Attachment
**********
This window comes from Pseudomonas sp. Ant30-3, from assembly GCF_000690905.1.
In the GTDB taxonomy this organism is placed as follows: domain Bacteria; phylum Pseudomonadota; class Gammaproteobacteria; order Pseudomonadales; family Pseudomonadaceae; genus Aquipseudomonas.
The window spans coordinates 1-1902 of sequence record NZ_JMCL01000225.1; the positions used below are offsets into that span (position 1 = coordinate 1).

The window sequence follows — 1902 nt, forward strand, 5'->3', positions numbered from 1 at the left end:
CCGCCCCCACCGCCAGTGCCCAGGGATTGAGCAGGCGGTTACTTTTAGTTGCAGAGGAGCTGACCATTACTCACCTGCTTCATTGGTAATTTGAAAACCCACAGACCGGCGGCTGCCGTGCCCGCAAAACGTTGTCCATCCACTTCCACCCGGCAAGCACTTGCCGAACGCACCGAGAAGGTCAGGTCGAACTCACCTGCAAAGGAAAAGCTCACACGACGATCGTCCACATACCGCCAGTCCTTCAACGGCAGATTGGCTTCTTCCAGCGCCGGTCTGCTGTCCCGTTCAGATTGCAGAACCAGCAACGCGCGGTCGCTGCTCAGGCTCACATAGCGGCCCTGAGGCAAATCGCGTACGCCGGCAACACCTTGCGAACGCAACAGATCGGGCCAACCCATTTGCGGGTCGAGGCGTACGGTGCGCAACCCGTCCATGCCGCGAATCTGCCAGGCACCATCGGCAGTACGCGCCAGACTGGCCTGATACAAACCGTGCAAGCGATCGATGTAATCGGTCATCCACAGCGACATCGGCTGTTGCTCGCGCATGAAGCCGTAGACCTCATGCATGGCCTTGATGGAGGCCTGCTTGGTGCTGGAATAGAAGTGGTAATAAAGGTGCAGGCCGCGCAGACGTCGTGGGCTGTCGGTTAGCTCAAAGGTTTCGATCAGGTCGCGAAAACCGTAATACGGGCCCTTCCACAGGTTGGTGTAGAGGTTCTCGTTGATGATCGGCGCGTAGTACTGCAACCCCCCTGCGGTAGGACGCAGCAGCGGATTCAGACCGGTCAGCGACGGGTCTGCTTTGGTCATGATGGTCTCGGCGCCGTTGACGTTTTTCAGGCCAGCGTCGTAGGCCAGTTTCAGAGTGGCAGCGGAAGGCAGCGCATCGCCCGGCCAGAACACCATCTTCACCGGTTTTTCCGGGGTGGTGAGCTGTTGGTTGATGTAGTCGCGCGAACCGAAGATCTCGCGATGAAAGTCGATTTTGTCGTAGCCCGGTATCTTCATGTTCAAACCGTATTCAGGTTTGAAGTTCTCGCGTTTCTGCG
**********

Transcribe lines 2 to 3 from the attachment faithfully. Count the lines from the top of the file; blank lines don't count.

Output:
In the GTDB taxonomy this organism is placed as follows: domain Bacteria; phylum Pseudomonadota; class Gammaproteobacteria; order Pseudomonadales; family Pseudomonadaceae; genus Aquipseudomonas.
The window spans coordinates 1-1902 of sequence record NZ_JMCL01000225.1; the positions used below are offsets into that span (position 1 = coordinate 1).